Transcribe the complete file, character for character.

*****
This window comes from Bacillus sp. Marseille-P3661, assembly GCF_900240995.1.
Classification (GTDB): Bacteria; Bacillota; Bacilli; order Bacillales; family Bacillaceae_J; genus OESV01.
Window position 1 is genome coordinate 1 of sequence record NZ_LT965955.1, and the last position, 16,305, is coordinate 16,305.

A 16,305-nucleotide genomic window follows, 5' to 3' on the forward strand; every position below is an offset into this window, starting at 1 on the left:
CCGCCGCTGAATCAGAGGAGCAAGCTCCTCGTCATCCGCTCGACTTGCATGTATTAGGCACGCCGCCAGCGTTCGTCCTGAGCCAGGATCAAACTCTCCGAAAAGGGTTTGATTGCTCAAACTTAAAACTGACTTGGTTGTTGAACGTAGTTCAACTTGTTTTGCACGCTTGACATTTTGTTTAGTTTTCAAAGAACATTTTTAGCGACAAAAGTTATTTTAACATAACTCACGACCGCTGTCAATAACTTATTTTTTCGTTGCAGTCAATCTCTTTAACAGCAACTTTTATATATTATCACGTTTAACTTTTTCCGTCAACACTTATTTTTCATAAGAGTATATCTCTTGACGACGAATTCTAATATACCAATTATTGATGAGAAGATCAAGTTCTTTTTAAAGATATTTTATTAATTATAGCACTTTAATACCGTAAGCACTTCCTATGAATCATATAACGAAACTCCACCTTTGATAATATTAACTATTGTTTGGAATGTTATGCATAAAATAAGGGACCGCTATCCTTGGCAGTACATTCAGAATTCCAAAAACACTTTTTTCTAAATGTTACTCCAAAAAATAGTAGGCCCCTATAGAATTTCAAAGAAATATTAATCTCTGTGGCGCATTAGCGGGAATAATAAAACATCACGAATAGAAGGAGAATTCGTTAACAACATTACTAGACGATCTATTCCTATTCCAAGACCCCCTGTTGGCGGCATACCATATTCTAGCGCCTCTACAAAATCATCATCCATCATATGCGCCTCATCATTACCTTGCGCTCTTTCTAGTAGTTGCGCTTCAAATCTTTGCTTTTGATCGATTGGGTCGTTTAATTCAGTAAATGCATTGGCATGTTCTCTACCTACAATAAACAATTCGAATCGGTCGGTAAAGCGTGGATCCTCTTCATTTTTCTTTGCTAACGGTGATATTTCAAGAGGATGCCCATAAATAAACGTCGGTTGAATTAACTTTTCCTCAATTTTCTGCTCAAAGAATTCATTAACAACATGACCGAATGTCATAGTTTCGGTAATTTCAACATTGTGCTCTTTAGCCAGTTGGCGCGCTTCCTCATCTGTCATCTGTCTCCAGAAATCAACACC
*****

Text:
This window comes from Bacillus sp. Marseille-P3661, assembly GCF_900240995.1.
Classification (GTDB): Bacteria; Bacillota; Bacilli; order Bacillales; family Bacillaceae_J; genus OESV01.
Window position 1 is genome coordinate 1 of sequence record NZ_LT965955.1, and the last position, 16,305, is coordinate 16,305.

A 16,305-nucleotide genomic window follows, 5' to 3' on the forward strand; every position below is an offset into this window, starting at 1 on the left:
CCGCCGCTGAATCAGAGGAGCAAGCTCCTCGTCATCCGCTCGACTTGCATGTATTAGGCACGCCGCCAGCGTTCGTCCTGAGCCAGGATCAAACTCTCCGAAAAGGGTTTGATTGCTCAAACTTAAAACTGACTTGGTTGTTGAACGTAGTTCAACTTGTTTTGCACGCTTGACATTTTGTTTAGTTTTCAAAGAACATTTTTAGCGACAAAAGTTATTTTAACATAACTCACGACCGCTGTCAATAACTTATTTTTTCGTTGCAGTCAATCTCTTTAACAGCAACTTTTATATATTATCACGTTTAACTTTTTCCGTCAACACTTATTTTTCATAAGAGTATATCTCTTGACGACGAATTCTAATATACCAATTATTGATGAGAAGATCAAGTTCTTTTTAAAGATATTTTATTAATTATAGCACTTTAATACCGTAAGCACTTCCTATGAATCATATAACGAAACTCCACCTTTGATAATATTAACTATTGTTTGGAATGTTATGCATAAAATAAGGGACCGCTATCCTTGGCAGTACATTCAGAATTCCAAAAACACTTTTTTCTAAATGTTACTCCAAAAAATAGTAGGCCCCTATAGAATTTCAAAGAAATATTAATCTCTGTGGCGCATTAGCGGGAATAATAAAACATCACGAATAGAAGGAGAATTCGTTAACAACATTACTAGACGATCTATTCCTATTCCAAGACCCCCTGTTGGCGGCATACCATATTCTAGCGCCTCTACAAAATCATCATCCATCATATGCGCCTCATCATTACCTTGCGCTCTTTCTAGTAGTTGCGCTTCAAATCTTTGCTTTTGATCGATTGGGTCGTTTAATTCAGTAAATGCATTGGCATGTTCTCTACCTACAATAAACAATTCGAATCGGTCGGTAAAGCGTGGATCCTCTTCATTTTTCTTTGCTAACGGTGATATTTCAAGAGGATGCCCATAAATAAACGTCGGTTGAATTAACTTTTCCTCAATTTTCTGCTCAAAGAATTCATTAACAACATGACCGAATGTCATAGTTTCGGTAATTTCAACATTGTGCTCTTTAGCCAGTTGGCGCGCTTCCTCATCTGTCATCTGTCTCCAGAAATCAACACC